Session Chair-Birgit Matthiesen
Canadian Speaker-Warren Coons
United States Speaker-Todd C. Owen
Canadian Speaker-Joy Aldous
MS. MATTHIESEN: My name is Birgit Matthiesen. I work at the Canadian Embassy in Washington, D.C. I am in the Economic and Trade Policy section of that embassy.
This panel is going to be the border guys. These are going to be spokespersons and representatives from the Canadian Border Service Agency, the Customs and Border Protection, and the RCMP, and they are here to talk to you about not only their programs but the alphabet soup of CSI, FAST, C-TPAT, AMS, AMI, (1) et cetera, et cetera.
We are going to start with Warren Coons. He is with the RCMP-and I did not realize you are a Superintendent-and he is the Director of the Integrated Border Enforcement Team which Ambassador Wilson made reference to.
We will move to his left, Mr. Todd Owens. He is the Executive Director at U.S. Customs and Border Protection for cargo and conveyance security.
And we will end up with Joy Aldous, Director of Commercial Policy, Admissibility Branch of the Canada Border Services Agency. And, hopefully after her presentation we will have some dynamic Q and A.
And so I would like to hand the mike over to Warren.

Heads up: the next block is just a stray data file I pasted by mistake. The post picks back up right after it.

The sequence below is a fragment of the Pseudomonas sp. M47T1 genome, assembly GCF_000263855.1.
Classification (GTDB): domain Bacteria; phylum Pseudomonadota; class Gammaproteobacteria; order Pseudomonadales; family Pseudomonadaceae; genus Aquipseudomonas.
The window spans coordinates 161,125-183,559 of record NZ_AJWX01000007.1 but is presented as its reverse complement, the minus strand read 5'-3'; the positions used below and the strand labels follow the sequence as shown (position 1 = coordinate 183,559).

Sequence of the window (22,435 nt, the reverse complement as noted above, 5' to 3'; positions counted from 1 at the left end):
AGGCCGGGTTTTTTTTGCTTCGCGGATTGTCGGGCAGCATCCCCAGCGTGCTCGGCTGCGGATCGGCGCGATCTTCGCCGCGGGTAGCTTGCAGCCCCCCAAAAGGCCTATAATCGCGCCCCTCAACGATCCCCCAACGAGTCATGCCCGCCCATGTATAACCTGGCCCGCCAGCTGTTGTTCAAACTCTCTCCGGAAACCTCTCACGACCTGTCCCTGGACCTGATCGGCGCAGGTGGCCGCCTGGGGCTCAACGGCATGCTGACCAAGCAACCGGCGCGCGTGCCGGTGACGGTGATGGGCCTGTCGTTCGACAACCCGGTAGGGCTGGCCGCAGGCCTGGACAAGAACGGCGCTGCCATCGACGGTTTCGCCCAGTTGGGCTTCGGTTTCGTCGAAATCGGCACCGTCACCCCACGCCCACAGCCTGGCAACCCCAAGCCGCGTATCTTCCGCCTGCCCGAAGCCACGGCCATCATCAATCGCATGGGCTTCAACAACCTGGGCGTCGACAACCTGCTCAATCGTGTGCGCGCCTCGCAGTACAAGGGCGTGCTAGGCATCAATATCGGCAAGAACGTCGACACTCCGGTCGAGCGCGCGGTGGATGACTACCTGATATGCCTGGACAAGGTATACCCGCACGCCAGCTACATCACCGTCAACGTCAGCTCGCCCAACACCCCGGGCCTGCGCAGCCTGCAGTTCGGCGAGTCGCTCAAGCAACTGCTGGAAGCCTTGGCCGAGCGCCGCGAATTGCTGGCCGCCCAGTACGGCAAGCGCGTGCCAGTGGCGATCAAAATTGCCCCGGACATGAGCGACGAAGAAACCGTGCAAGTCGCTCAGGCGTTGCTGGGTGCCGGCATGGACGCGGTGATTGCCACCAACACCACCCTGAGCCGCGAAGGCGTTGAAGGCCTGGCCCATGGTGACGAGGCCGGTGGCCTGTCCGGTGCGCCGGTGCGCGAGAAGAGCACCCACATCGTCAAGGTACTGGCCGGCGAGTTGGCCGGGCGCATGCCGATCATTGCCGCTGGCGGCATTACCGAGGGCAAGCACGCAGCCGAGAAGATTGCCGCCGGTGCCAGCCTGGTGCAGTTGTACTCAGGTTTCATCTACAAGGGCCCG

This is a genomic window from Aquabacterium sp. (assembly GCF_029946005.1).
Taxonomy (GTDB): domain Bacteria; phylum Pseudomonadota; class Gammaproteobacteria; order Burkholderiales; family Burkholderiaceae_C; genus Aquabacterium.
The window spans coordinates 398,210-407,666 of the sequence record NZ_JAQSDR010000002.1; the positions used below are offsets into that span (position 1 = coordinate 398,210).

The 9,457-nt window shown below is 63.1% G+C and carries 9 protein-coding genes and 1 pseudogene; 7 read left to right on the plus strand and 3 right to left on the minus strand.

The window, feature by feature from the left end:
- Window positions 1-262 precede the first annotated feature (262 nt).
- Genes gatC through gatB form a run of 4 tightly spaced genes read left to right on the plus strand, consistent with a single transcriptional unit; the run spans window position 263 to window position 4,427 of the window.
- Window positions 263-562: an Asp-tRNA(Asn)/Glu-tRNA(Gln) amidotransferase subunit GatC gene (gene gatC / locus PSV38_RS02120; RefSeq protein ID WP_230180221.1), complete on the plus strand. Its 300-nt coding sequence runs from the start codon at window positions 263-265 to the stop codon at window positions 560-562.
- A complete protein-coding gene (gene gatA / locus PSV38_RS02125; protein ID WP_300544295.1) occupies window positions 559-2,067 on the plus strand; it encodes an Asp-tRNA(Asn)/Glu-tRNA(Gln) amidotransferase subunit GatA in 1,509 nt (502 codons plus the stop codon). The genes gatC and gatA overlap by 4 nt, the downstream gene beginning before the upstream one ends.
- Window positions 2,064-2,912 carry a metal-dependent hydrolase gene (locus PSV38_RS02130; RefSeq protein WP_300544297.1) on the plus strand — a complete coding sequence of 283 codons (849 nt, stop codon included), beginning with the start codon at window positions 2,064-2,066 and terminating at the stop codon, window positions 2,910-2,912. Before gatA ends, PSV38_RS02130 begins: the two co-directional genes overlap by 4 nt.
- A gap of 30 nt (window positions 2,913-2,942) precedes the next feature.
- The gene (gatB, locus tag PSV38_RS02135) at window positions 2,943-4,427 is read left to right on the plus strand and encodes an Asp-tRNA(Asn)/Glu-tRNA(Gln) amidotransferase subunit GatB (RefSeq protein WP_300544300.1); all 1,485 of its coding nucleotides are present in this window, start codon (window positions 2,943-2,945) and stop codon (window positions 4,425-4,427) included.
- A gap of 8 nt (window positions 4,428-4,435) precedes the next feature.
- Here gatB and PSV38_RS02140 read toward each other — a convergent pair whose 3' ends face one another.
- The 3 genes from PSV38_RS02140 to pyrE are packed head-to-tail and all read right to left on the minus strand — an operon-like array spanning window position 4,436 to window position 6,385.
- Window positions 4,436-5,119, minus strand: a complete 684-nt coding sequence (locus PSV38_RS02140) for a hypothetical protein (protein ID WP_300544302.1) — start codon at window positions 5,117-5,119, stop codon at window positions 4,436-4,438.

Warren Coons *
MR. COONS: Thank you very much, Birgit. First of all, it is a pleasure to be here today to speak about something that is certainly very important to the RCMP and I believe very important to all law enforcement agencies that have a nexus to the border in both of our countries.
There was a question asked at Ambassador Wilson's luncheon this afternoon about how we secure the border between Minnesota and Washington, (2) and hopefully during this presentation, you will get a better idea of how exactly we intend to do that.
As everybody here is aware, we have a very long and unique border. (3) It is characterized by remote, sparsely populated areas in some parts of the countries, our two countries, and as well, urban centers in other parts of the country. (4) This geography and the demographics of the borders pose certain challenges to law enforcement and also opportunities for criminality. (5)